Today my son Owen finishes his Kindergarten year here in the Oakland Unified School District. While I have been professionally focused on creating positive school climates over the last number of years, this year I encountered one Oakland Unified school from a more personal perspective. As a new Kinder parent, I was able to see and appreciate the value of a positive school climate for students and adults in my son’s elementary school every day. Experiencing this first hand reinforced my passion for the work we do in elementary schools. And as I look (many years) forward for my son, I think about the importance of school climate in middle and high school as well.
WestEd is adding to a wide body of research making the case that a positive school climate is associated with high achievement. With their report, A Climate for Academic Success: How School Climate Distinguishes Schools That Are Beating the Achievement Odds, Adam Voight, Gregory Austin, and Tomas Hanson sought to answer the question, “What makes successful schools different from other schools?”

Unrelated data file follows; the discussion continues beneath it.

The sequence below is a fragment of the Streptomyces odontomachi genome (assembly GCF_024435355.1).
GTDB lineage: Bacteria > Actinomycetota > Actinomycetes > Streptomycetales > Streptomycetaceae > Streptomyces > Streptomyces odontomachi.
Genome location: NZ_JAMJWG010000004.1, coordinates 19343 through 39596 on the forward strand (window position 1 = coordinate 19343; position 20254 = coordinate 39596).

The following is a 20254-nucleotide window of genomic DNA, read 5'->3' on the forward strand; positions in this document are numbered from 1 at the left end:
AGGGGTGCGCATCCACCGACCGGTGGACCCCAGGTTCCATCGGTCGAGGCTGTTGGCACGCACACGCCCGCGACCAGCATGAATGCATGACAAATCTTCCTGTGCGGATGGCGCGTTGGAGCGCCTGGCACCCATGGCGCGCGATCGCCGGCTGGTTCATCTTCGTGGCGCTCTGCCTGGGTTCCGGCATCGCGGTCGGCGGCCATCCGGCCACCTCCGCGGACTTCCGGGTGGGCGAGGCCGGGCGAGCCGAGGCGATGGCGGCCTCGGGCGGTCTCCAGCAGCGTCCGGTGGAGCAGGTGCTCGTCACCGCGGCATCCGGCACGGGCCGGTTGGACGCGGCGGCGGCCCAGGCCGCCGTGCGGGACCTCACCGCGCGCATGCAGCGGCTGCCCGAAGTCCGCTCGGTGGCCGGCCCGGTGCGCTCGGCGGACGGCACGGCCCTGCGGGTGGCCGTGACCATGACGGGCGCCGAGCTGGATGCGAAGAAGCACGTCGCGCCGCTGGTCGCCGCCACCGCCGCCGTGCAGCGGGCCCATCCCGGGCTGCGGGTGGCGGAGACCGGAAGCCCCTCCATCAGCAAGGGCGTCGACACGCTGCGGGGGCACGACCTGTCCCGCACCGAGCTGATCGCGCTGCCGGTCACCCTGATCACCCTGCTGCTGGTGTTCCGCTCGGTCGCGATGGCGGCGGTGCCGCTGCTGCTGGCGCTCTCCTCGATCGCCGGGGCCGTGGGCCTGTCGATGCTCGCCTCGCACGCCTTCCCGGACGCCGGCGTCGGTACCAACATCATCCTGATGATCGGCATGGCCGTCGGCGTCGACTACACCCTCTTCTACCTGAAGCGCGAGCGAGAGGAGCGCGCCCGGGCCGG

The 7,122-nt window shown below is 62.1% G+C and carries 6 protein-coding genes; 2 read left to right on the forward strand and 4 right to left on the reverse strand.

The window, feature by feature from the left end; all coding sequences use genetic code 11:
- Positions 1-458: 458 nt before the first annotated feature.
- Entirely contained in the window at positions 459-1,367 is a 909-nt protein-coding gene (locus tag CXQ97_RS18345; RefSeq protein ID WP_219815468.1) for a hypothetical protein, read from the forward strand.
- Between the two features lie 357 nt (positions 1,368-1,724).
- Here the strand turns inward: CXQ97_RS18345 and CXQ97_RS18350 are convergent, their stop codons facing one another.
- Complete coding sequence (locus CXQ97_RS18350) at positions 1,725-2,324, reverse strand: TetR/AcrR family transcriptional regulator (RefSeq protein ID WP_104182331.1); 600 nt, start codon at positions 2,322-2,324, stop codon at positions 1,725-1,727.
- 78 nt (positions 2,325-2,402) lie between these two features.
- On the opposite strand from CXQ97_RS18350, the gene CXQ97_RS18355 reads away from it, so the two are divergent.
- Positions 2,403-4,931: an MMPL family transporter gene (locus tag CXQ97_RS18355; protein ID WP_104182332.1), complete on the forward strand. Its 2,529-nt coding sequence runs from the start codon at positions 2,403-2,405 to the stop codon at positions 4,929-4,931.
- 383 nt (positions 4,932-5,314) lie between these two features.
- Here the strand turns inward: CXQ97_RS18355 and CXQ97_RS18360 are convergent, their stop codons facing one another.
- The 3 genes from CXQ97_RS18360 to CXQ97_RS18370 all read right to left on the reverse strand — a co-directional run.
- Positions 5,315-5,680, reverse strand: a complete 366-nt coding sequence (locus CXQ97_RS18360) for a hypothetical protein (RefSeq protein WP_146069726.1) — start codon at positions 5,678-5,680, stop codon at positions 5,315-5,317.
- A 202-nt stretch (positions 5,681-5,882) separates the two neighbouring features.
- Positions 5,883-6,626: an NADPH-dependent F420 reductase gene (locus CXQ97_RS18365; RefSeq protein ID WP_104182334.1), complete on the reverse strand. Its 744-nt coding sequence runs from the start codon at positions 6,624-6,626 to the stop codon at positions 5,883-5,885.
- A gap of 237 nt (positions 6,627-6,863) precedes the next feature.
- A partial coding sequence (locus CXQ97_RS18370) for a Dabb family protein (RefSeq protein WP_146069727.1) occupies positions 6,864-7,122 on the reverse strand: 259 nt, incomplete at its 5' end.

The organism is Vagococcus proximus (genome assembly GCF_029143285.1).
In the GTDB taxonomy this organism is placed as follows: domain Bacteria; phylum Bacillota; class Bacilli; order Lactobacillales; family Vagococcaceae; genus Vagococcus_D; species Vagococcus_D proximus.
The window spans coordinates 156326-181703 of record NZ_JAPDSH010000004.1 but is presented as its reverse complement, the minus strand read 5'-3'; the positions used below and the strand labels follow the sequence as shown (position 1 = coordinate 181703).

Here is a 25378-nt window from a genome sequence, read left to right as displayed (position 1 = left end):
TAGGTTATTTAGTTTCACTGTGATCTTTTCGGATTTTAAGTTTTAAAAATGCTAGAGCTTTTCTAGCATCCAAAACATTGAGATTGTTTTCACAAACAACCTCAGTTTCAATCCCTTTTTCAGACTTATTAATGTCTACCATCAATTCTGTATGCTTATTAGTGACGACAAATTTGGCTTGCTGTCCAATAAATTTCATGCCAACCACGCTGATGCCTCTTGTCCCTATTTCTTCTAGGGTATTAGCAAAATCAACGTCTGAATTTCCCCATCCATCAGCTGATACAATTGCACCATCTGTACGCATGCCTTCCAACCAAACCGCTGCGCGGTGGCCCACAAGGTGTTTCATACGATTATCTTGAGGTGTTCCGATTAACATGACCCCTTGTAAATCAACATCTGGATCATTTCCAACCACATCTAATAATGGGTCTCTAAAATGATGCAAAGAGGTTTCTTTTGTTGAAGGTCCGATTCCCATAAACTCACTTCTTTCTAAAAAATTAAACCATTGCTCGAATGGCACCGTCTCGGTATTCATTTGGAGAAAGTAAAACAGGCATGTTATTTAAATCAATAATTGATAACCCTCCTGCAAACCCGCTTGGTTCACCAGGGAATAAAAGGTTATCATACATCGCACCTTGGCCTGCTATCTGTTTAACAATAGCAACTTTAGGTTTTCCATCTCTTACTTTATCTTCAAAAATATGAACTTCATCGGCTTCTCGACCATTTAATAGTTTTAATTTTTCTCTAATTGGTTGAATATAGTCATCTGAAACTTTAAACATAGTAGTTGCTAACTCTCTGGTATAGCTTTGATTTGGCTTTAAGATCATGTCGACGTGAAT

Looking at data from 1,700 California middle and high schools, the research team identified 40 schools that consistently performed better than predicted on standardized tests. They then compared these “beating-the-odds” (BTO) schools to others on school climate indicators, such as strong relationships, positive school engagement, and sense of safety.
WestEd found that the BTO schools had substantively more positive school climates than comparison schools (scoring in the 82nd percentile vs. other schools in the 49th percentile on average on the School Climate Index). In fact, schools with the highest School Climate Index value had a 44.5% probability of beating the odds (doing better than expected in relation to similar schools).
There are so many initiatives for underperforming schools, but without attending to school climate and creating the conditions for change to occur, teachers often just feel inundated with one more thing. Attending to school climate is an opportunity to “change the operating system” and habits and ways of being that may be getting in the way of learning.
Here’s one mom hoping that WestEd’s report helps fuel the fire for schools to focus more on establishing and maintaining a positive school climate and setting the conditions for learning-not just in elementary but throughout K-12.
Interested in learning more? Check out the summary here (the full report is linked above).